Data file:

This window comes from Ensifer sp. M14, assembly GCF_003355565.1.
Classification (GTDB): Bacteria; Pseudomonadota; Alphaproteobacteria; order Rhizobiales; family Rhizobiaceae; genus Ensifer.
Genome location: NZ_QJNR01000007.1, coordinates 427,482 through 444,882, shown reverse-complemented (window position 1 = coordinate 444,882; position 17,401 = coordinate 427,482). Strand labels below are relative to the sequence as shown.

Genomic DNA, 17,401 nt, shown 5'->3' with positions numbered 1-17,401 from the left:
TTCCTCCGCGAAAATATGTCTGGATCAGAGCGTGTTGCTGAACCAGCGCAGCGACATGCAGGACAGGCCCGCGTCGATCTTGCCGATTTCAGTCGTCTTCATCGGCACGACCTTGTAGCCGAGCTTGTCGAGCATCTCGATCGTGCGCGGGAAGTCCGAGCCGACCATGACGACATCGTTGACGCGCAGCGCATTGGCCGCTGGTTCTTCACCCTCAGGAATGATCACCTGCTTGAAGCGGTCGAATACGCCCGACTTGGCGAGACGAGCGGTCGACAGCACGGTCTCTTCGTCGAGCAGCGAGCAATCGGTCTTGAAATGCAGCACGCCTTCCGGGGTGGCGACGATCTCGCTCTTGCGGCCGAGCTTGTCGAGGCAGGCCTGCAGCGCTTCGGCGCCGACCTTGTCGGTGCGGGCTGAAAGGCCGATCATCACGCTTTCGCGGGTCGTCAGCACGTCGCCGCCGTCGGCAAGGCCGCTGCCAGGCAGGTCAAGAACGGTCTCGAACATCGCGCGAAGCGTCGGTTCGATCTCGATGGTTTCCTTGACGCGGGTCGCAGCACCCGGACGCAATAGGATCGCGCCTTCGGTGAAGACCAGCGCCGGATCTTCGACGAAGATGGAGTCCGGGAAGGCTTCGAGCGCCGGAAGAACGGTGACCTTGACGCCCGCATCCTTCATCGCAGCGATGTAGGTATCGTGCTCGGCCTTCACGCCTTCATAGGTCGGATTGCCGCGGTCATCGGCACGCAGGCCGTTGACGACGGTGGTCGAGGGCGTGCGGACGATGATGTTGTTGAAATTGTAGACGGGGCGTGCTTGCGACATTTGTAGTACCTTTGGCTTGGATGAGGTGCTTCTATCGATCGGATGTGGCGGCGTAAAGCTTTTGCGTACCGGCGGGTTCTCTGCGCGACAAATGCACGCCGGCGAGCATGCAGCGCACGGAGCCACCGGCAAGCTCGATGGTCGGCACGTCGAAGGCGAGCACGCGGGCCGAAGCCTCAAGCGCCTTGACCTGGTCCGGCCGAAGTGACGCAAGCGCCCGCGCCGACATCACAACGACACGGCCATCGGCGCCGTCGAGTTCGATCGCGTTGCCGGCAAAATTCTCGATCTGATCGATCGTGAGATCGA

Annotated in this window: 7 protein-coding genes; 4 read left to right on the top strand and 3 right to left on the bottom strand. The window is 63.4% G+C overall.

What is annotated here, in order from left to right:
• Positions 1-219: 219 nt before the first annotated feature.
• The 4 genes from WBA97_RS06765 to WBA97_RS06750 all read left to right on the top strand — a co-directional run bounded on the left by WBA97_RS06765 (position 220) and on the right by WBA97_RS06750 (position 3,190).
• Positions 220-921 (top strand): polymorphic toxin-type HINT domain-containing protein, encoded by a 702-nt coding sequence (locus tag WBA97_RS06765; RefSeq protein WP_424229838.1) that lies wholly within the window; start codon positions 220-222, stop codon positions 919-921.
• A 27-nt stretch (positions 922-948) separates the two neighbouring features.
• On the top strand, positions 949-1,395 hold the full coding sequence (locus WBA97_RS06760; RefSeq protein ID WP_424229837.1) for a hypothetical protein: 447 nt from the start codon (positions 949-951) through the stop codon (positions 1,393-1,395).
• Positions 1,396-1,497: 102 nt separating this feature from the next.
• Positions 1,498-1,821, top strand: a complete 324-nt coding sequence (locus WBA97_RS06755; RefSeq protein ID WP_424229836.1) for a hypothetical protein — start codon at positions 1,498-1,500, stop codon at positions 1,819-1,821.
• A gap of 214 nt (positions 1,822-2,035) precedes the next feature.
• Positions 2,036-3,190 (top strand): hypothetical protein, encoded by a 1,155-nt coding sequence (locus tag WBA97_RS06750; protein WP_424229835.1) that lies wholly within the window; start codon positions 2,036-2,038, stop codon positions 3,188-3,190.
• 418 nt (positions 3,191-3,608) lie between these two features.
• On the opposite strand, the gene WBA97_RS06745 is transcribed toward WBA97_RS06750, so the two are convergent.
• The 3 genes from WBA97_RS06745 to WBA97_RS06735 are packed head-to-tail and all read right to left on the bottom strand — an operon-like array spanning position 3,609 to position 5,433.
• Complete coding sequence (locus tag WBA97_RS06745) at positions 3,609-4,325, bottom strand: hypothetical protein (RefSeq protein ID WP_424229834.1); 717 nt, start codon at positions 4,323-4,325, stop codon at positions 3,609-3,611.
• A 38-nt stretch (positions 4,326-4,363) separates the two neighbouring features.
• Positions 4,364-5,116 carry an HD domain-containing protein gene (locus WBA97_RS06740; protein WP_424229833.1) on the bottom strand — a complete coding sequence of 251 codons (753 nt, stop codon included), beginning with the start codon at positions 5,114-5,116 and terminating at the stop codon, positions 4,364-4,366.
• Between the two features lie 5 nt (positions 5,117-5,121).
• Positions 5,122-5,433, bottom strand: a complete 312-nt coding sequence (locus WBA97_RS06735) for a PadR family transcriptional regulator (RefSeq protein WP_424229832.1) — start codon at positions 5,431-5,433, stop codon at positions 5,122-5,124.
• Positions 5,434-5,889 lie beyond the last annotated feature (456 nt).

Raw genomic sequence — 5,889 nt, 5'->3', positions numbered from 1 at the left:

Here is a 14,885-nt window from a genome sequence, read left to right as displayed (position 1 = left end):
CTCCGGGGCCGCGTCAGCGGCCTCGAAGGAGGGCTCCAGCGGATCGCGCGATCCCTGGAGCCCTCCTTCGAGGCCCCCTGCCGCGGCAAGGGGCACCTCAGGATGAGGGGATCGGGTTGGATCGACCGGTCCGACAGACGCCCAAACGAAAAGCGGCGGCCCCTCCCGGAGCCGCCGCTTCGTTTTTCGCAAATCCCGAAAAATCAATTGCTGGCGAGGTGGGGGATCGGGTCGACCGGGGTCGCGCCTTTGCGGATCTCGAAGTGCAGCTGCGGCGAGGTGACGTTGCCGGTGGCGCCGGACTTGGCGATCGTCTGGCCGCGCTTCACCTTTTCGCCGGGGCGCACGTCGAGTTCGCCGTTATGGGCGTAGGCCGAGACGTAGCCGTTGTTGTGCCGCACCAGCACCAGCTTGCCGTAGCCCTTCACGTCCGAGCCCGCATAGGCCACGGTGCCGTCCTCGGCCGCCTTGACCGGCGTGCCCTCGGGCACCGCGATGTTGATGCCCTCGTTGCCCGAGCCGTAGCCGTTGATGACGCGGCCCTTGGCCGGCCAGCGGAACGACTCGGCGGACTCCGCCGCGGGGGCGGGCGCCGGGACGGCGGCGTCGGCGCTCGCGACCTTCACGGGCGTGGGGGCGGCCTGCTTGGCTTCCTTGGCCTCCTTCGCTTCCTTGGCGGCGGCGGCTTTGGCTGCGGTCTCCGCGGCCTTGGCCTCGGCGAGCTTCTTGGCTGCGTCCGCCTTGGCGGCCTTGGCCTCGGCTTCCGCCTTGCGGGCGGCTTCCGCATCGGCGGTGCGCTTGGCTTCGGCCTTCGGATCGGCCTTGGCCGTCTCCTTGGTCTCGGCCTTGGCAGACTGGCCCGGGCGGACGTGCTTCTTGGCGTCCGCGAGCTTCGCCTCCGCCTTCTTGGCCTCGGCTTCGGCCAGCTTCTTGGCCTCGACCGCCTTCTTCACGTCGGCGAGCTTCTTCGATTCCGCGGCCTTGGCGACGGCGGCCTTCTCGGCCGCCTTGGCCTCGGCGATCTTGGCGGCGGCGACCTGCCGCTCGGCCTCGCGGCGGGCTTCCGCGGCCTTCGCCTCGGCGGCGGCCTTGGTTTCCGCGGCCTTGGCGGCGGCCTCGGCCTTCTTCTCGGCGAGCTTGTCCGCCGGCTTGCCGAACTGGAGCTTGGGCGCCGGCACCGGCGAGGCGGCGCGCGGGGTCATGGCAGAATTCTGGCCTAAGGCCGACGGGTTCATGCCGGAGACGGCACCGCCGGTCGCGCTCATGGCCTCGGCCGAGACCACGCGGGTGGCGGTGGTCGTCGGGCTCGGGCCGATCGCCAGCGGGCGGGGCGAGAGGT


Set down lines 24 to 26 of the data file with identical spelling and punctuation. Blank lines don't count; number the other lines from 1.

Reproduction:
• Positions 5,122-5,433, bottom strand: a complete 312-nt coding sequence (locus WBA97_RS06735) for a PadR family transcriptional regulator (RefSeq protein WP_424229832.1) — start codon at positions 5,431-5,433, stop codon at positions 5,122-5,124.
• Positions 5,434-5,889 lie beyond the last annotated feature (456 nt).

Raw genomic sequence — 5,889 nt, 5'->3', positions numbered from 1 at the left: